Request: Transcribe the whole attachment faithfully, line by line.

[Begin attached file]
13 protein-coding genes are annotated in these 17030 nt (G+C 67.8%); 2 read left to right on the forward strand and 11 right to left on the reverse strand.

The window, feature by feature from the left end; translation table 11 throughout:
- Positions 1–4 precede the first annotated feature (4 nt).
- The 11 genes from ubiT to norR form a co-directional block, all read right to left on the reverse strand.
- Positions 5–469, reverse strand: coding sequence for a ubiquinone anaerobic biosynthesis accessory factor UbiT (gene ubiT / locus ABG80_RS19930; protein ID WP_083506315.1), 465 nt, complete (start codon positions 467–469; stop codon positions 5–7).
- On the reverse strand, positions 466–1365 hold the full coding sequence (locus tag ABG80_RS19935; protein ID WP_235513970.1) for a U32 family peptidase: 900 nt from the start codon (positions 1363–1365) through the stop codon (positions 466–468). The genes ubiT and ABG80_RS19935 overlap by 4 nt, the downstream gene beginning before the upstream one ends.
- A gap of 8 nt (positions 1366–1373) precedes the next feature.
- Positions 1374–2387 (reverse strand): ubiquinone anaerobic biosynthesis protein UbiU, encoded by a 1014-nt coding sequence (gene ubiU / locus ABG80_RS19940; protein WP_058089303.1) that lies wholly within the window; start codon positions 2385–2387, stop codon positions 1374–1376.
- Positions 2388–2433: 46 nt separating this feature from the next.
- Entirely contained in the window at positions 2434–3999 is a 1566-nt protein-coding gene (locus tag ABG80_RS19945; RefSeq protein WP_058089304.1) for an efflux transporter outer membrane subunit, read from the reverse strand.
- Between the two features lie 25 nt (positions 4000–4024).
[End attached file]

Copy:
13 protein-coding genes are annotated in these 17030 nt (G+C 67.8%); 2 read left to right on the forward strand and 11 right to left on the reverse strand.

The window, feature by feature from the left end; translation table 11 throughout:
- Positions 1–4 precede the first annotated feature (4 nt).
- The 11 genes from ubiT to norR form a co-directional block, all read right to left on the reverse strand.
- Positions 5–469, reverse strand: coding sequence for a ubiquinone anaerobic biosynthesis accessory factor UbiT (gene ubiT / locus ABG80_RS19930; protein ID WP_083506315.1), 465 nt, complete (start codon positions 467–469; stop codon positions 5–7).
- On the reverse strand, positions 466–1365 hold the full coding sequence (locus tag ABG80_RS19935; protein ID WP_235513970.1) for a U32 family peptidase: 900 nt from the start codon (positions 1363–1365) through the stop codon (positions 466–468). The genes ubiT and ABG80_RS19935 overlap by 4 nt, the downstream gene beginning before the upstream one ends.
- A gap of 8 nt (positions 1366–1373) precedes the next feature.
- Positions 1374–2387 (reverse strand): ubiquinone anaerobic biosynthesis protein UbiU, encoded by a 1014-nt coding sequence (gene ubiU / locus ABG80_RS19940; protein WP_058089303.1) that lies wholly within the window; start codon positions 2385–2387, stop codon positions 1374–1376.
- Positions 2388–2433: 46 nt separating this feature from the next.
- Entirely contained in the window at positions 2434–3999 is a 1566-nt protein-coding gene (locus tag ABG80_RS19945; RefSeq protein WP_058089304.1) for an efflux transporter outer membrane subunit, read from the reverse strand.
- Between the two features lie 25 nt (positions 4000–4024).